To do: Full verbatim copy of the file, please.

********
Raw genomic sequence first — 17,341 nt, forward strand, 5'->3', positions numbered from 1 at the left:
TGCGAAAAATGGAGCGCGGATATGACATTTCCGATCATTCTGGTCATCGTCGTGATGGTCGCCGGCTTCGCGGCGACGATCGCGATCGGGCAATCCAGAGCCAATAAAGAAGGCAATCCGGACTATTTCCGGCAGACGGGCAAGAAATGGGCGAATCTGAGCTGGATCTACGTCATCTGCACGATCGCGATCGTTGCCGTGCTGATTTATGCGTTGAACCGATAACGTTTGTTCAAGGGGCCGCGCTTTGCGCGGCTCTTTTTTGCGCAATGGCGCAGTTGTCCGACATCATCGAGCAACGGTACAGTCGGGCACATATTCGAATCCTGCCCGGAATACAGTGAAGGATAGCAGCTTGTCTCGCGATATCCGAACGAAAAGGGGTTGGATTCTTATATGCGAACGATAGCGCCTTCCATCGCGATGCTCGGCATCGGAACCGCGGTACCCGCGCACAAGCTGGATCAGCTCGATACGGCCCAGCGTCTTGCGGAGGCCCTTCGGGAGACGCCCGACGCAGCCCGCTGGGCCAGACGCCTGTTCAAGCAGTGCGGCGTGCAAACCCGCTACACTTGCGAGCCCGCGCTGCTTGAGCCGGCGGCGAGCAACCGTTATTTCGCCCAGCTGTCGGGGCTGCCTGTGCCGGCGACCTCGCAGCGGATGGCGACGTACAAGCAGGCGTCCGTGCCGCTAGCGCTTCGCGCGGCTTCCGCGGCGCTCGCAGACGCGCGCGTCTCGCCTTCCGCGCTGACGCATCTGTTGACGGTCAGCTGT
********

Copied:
Raw genomic sequence first — 17,341 nt, forward strand, 5'->3', positions numbered from 1 at the left:
TGCGAAAAATGGAGCGCGGATATGACATTTCCGATCATTCTGGTCATCGTCGTGATGGTCGCCGGCTTCGCGGCGACGATCGCGATCGGGCAATCCAGAGCCAATAAAGAAGGCAATCCGGACTATTTCCGGCAGACGGGCAAGAAATGGGCGAATCTGAGCTGGATCTACGTCATCTGCACGATCGCGATCGTTGCCGTGCTGATTTATGCGTTGAACCGATAACGTTTGTTCAAGGGGCCGCGCTTTGCGCGGCTCTTTTTTGCGCAATGGCGCAGTTGTCCGACATCATCGAGCAACGGTACAGTCGGGCACATATTCGAATCCTGCCCGGAATACAGTGAAGGATAGCAGCTTGTCTCGCGATATCCGAACGAAAAGGGGTTGGATTCTTATATGCGAACGATAGCGCCTTCCATCGCGATGCTCGGCATCGGAACCGCGGTACCCGCGCACAAGCTGGATCAGCTCGATACGGCCCAGCGTCTTGCGGAGGCCCTTCGGGAGACGCCCGACGCAGCCCGCTGGGCCAGACGCCTGTTCAAGCAGTGCGGCGTGCAAACCCGCTACACTTGCGAGCCCGCGCTGCTTGAGCCGGCGGCGAGCAACCGTTATTTCGCCCAGCTGTCGGGGCTGCCTGTGCCGGCGACCTCGCAGCGGATGGCGACGTACAAGCAGGCGTCCGTGCCGCTAGCGCTTCGCGCGGCTTCCGCGGCGCTCGCAGACGCGCGCGTCTCGCCTTCCGCGCTGACGCATCTGTTGACGGTCAGCTGT